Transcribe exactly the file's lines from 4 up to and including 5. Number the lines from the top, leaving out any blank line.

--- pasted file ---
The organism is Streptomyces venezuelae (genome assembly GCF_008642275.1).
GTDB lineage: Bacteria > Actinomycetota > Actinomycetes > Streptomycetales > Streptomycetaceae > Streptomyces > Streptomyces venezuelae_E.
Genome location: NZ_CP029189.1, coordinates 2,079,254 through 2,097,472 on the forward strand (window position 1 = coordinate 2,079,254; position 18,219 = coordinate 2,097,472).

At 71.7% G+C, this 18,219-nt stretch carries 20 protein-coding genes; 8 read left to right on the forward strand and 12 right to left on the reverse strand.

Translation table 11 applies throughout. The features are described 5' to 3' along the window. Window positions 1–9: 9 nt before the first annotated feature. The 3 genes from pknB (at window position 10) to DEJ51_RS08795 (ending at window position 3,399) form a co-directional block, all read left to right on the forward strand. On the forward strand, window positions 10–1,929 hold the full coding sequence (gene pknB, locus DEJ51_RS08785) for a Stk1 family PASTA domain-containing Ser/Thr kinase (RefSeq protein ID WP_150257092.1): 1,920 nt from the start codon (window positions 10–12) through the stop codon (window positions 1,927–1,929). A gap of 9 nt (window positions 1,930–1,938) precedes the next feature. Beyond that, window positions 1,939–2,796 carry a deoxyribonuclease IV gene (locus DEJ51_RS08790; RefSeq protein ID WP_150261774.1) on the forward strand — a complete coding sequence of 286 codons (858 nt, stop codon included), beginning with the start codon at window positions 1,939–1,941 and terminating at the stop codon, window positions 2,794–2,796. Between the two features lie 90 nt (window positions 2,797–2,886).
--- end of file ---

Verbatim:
At 71.7% G+C, this 18,219-nt stretch carries 20 protein-coding genes; 8 read left to right on the forward strand and 12 right to left on the reverse strand.

Translation table 11 applies throughout. The features are described 5' to 3' along the window. Window positions 1–9: 9 nt before the first annotated feature. The 3 genes from pknB (at window position 10) to DEJ51_RS08795 (ending at window position 3,399) form a co-directional block, all read left to right on the forward strand. On the forward strand, window positions 10–1,929 hold the full coding sequence (gene pknB, locus DEJ51_RS08785) for a Stk1 family PASTA domain-containing Ser/Thr kinase (RefSeq protein ID WP_150257092.1): 1,920 nt from the start codon (window positions 10–12) through the stop codon (window positions 1,927–1,929). A gap of 9 nt (window positions 1,930–1,938) precedes the next feature. Beyond that, window positions 1,939–2,796 carry a deoxyribonuclease IV gene (locus DEJ51_RS08790; RefSeq protein ID WP_150261774.1) on the forward strand — a complete coding sequence of 286 codons (858 nt, stop codon included), beginning with the start codon at window positions 1,939–1,941 and terminating at the stop codon, window positions 2,794–2,796. Between the two features lie 90 nt (window positions 2,797–2,886).